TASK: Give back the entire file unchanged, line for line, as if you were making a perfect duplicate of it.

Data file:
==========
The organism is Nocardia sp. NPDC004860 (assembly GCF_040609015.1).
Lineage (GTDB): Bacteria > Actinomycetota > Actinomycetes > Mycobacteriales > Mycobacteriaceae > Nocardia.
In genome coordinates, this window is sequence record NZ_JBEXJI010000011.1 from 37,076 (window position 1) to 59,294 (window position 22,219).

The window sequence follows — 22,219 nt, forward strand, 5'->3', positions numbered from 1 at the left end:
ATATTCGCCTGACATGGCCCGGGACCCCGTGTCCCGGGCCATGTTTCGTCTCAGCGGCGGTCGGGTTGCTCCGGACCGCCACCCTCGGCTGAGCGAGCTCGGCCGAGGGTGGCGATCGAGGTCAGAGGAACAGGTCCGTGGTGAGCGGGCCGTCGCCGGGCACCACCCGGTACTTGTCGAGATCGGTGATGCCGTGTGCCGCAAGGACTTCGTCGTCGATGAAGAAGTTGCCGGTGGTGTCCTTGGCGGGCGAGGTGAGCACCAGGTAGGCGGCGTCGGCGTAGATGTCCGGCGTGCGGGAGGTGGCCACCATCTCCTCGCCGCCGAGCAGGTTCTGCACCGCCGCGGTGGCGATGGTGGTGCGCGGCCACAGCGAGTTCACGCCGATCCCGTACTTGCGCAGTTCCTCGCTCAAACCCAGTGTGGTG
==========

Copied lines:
The organism is Nocardia sp. NPDC004860 (assembly GCF_040609015.1).
Lineage (GTDB): Bacteria > Actinomycetota > Actinomycetes > Mycobacteriales > Mycobacteriaceae > Nocardia.
In genome coordinates, this window is sequence record NZ_JBEXJI010000011.1 from 37,076 (window position 1) to 59,294 (window position 22,219).

The window sequence follows — 22,219 nt, forward strand, 5'->3', positions numbered from 1 at the left end:
ATATTCGCCTGACATGGCCCGGGACCCCGTGTCCCGGGCCATGTTTCGTCTCAGCGGCGGTCGGGTTGCTCCGGACCGCCACCCTCGGCTGAGCGAGCTCGGCCGAGGGTGGCGATCGAGGTCAGAGGAACAGGTCCGTGGTGAGCGGGCCGTCGCCGGGCACCACCCGGTACTTGTCGAGATCGGTGATGCCGTGTGCCGCAAGGACTTCGTCGTCGATGAAGAAGTTGCCGGTGGTGTCCTTGGCGGGCGAGGTGAGCACCAGGTAGGCGGCGTCGGCGTAGATGTCCGGCGTGCGGGAGGTGGCCACCATCTCCTCGCCGCCGAGCAGGTTCTGCACCGCCGCGGTGGCGATGGTGGTGCGCGGCCACAGCGAGTTCACGCCGATCCCGTACTTGCGCAGTTCCTCGCTCAAACCCAGTGTGGTG